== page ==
How I pity Uncle Hein, I heartily hope he will recover, but,
Theo, I fear he will not. Last summer he was still full of
enthusiasm and had so many plans and told me that business was
flourishing. It's very sad. Last Sunday I was at Uncle Cor's
and spent a very pleasant day there as you can imagine, and saw
so many beautiful things. As you know, Uncle has just come back
from Paris and brought some beautiful pictures and drawings
with him. I remained in Amsterdam till Monday morning and went
to see the museums again. Do you know that they are going to
build a large new museum in Amsterdam, instead of the
Trippenhuis? I think it is right, for the Trippenhuis is small
and many pictures are hung so that they can hardly be seen.
How I should have liked to see that picture by Cluysenaer, I
have only seen a few pictures of his and those I liked very
much. Tell me if that other picture is by
“Alfred” Stevens, or else what the first
name is. I know the photograph after the Rotta and have even
seen the picture at the Exhibition in Brussels. Be sure to let
me know what pictures you see, I am always glad to know. The
album of which you gave me the title is not the one I meant,
which is only lithographs after Corot. But I thank you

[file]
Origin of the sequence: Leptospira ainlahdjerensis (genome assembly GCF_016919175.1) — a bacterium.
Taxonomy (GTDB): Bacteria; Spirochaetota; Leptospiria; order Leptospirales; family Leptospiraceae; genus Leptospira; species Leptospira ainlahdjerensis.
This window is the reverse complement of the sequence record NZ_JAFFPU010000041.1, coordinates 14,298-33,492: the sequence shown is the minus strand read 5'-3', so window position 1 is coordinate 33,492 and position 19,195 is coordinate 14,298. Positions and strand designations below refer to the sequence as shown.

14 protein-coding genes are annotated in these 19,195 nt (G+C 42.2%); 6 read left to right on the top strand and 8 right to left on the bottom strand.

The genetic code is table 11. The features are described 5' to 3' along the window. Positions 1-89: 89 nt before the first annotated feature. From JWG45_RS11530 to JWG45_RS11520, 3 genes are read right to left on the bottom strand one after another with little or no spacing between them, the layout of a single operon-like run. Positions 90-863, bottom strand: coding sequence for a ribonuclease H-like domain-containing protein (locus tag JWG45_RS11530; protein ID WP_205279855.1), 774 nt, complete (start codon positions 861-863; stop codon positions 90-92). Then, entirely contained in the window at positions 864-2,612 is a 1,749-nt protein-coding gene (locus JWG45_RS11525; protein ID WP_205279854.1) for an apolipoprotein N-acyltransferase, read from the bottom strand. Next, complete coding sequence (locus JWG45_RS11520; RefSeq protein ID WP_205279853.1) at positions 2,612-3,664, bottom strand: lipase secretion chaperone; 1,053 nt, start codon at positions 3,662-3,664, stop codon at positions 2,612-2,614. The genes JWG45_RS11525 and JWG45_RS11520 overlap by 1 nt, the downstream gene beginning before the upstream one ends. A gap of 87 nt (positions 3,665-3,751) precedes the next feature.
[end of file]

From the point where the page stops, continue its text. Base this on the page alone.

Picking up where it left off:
for the trouble you have taken. I hope to get a letter from
sister Anna soon, she is rather laggard about writing of late.
Do surprise her with a letter, that would be such a pleasure to
her. I suppose you are very busy, but that is not bad. It is
cold here and they are skating already. I walk as much as I
can. I wonder if you will have any chance to skate. Enclosed
you will find my photograph, but if you write home don't
mention it, as you know it is for father's birthday. I have
already sent you my congratulations upon that day. My best
compliments to Uncle and Aunt, also to Mr. Schmidt and Eduard.
Your loving brother, Vincent.
Kind regards from everybody at Haanebeek's, Aunt Fie and
At this time, Vincent was 19 year old
Vincent van Gogh. Letter to Theo van Gogh. Written 28 January 1873 in The Hague. Translated by Mrs. Johanna van Gogh-Bonger, edited by Robert Harrison, number 004.
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